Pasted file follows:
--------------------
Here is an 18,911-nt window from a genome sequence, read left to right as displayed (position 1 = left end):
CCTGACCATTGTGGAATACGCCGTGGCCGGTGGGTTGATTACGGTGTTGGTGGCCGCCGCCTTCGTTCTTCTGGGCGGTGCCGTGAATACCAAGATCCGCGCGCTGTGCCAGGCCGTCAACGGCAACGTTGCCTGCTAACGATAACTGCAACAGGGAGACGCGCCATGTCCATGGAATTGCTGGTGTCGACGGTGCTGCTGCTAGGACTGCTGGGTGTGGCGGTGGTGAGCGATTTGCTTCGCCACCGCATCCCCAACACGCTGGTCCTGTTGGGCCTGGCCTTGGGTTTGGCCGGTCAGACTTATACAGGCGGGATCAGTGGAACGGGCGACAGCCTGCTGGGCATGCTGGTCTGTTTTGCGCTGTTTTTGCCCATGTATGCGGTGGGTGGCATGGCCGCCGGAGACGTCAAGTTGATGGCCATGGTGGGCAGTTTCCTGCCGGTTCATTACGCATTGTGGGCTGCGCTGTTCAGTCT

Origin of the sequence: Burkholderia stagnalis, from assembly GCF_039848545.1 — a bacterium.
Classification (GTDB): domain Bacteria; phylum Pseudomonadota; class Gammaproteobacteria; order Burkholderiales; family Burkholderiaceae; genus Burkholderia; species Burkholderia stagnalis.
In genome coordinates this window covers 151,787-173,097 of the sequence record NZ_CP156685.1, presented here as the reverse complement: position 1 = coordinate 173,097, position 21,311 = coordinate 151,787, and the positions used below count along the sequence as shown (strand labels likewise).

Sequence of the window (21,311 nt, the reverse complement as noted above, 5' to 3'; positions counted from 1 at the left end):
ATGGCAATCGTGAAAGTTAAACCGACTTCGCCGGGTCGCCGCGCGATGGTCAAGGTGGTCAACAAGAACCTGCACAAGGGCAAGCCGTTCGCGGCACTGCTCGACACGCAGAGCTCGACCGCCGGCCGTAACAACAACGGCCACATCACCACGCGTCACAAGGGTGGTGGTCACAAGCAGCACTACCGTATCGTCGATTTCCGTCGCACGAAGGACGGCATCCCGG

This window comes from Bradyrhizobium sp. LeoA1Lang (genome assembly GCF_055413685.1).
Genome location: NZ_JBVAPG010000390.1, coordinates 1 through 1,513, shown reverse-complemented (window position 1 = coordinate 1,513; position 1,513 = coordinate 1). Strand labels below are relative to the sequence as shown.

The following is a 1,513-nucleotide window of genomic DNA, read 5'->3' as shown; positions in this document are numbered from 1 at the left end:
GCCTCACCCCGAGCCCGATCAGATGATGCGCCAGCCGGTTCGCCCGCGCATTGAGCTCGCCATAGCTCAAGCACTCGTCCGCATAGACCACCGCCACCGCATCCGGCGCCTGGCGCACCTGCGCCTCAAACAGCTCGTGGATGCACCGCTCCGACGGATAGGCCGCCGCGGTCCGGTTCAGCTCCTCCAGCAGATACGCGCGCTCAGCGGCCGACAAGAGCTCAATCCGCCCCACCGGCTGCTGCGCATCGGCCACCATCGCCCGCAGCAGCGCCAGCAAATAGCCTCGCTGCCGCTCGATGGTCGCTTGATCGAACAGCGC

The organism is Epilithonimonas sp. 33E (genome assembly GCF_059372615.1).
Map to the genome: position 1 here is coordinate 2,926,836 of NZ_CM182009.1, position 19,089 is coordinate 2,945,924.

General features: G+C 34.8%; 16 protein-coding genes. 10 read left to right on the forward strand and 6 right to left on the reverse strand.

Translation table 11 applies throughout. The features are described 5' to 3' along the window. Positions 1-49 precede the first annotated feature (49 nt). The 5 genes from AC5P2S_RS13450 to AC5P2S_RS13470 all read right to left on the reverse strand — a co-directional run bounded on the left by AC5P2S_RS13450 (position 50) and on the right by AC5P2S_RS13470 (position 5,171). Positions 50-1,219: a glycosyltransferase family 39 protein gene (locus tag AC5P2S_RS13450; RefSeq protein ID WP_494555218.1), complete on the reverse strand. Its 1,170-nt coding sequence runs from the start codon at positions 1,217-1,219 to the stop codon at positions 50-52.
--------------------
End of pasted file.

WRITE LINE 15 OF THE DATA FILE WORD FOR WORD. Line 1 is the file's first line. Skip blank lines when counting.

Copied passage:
Translation table 11 applies throughout. The features are described 5' to 3' along the window. Positions 1-49 precede the first annotated feature (49 nt). The 5 genes from AC5P2S_RS13450 to AC5P2S_RS13470 all read right to left on the reverse strand — a co-directional run bounded on the left by AC5P2S_RS13450 (position 50) and on the right by AC5P2S_RS13470 (position 5,171). Positions 50-1,219: a glycosyltransferase family 39 protein gene (locus tag AC5P2S_RS13450; RefSeq protein ID WP_494555218.1), complete on the reverse strand. Its 1,170-nt coding sequence runs from the start codon at positions 1,217-1,219 to the stop codon at positions 50-52.